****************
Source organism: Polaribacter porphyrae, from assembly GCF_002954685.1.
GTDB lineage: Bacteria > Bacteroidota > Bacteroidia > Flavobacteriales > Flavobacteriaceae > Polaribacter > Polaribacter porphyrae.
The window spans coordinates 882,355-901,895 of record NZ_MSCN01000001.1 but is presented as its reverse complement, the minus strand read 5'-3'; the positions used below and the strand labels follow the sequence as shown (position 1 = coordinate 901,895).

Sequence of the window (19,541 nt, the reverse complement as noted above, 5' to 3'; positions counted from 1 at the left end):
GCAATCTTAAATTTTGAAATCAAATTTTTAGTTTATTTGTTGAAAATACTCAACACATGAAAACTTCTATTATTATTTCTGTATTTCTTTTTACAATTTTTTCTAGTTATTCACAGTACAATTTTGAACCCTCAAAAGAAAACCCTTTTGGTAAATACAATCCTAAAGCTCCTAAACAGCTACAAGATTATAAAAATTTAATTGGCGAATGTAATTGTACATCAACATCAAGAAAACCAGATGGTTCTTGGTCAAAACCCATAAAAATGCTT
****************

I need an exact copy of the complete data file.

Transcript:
Source organism: Polaribacter porphyrae, from assembly GCF_002954685.1.
GTDB lineage: Bacteria > Bacteroidota > Bacteroidia > Flavobacteriales > Flavobacteriaceae > Polaribacter > Polaribacter porphyrae.
The window spans coordinates 882,355-901,895 of record NZ_MSCN01000001.1 but is presented as its reverse complement, the minus strand read 5'-3'; the positions used below and the strand labels follow the sequence as shown (position 1 = coordinate 901,895).

Sequence of the window (19,541 nt, the reverse complement as noted above, 5' to 3'; positions counted from 1 at the left end):
GCAATCTTAAATTTTGAAATCAAATTTTTAGTTTATTTGTTGAAAATACTCAACACATGAAAACTTCTATTATTATTTCTGTATTTCTTTTTACAATTTTTTCTAGTTATTCACAGTACAATTTTGAACCCTCAAAAGAAAACCCTTTTGGTAAATACAATCCTAAAGCTCCTAAACAGCTACAAGATTATAAAAATTTAATTGGCGAATGTAATTGTACATCAACATCAAGAAAACCAGATGGTTCTTGGTCAAAACCCATAAAAATGCTT